One of the financial sector’s biggest ever hacks was also one of its simplest, when hackers got their mitts on a JPMorgan Chase employee’s login credentials in Spring 2014.
The banking giant had neglected to implement two-step verification on one of its servers, and sat by as attackers found their way into 90 other servers, making off with the names, addresses, numbers, emails and other information of around 76 million households and 7 million small businesses.
One in three American households were affected by the breach. And while the bank has never revealed the cost of the hack, it announced shortly after that it would increase its annual cybersecurity investment to $250 million. The risk was too high not to.
But while the bank’s lack of two-step authentication had exposed a vulnerability, the hackers’ way in was an errant JP Morgan employee. People are the weak link when it comes to cybersecurity, but they don’t have to be.
Major cybersecurity risks
The majority (88%) of data breaches in the UK are caused by human error, not cyber attacks. Effective cybersecurity means more than technology. It covers data management, education and organisational culture. And it starts at the top.
Senior figures in any company are top targets for scammers. Not just CEOs, but lead finance roles like CFOs, too. You’ve heard of ‘phishing’, but the latest trend is ‘Whaling’ whereby scammers masquerade as senior people in a business to solicit payment and sensitive data from colleagues, by email.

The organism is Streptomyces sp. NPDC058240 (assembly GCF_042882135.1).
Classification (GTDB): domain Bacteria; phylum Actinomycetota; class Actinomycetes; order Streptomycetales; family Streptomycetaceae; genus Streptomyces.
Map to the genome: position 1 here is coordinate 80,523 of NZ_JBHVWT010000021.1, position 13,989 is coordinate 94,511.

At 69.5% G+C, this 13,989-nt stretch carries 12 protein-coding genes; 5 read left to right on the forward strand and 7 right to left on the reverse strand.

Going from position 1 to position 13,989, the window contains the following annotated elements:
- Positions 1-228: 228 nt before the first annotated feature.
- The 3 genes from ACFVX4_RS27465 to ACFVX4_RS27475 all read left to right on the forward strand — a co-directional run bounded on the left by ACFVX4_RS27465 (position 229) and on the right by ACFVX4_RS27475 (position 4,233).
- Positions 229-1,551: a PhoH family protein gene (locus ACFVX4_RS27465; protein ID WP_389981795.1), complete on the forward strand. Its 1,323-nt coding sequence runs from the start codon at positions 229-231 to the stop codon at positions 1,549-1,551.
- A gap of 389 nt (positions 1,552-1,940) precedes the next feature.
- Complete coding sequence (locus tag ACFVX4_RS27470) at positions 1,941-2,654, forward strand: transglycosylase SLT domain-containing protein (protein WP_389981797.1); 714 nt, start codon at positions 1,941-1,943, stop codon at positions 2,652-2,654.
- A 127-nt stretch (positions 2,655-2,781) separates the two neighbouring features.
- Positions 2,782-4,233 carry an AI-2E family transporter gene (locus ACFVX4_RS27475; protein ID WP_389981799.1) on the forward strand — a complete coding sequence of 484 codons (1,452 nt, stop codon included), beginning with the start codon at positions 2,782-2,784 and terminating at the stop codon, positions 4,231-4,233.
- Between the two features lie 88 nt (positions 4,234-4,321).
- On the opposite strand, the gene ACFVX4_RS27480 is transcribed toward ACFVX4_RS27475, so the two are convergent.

One hacker group, known as London Blue, has compiled a list of 35,000 CFOs, including those at the world’s biggest banks and mortgage companies. These employees are easy prey for whaling, if they find it hard to tell a real email from a fake.
And threats like these aren’t only aimed at the JPMorgans of the world. More than 40% of all UK businesses suffered a cyber breach or attack in the past 12 months. This isn’t purely a large business concern – with one-third of small businesses lacking their own cybersecurity strategy.
Changing business security cultures requires leadership from the top – whereby managers identify sensible rules for insulating the company from attack, educate their teams and – perhaps most critically – stick to the rules themselves.
Hacking is usually portrayed as a ‘technical’ activity. A geek armed with a hoodie and a laptop cracks into a server and runs amok. But media depictions of hackers hold little water in the real world. Cybersecurity and hacking aren’t all about computers. They’re about attacking human vulnerabilities.
Protecting your business against such attacks therefore starts with people and training. Organisations must make everyone responsible for cybersecurity, not just the IT team.
Effective cybersecurity means doing the basics at a high level, throughout a business and on an ongoing basis.
Ask yourself: is cybersecurity training required at your organisation? If it is, when did it last take place, and how robust is the programme?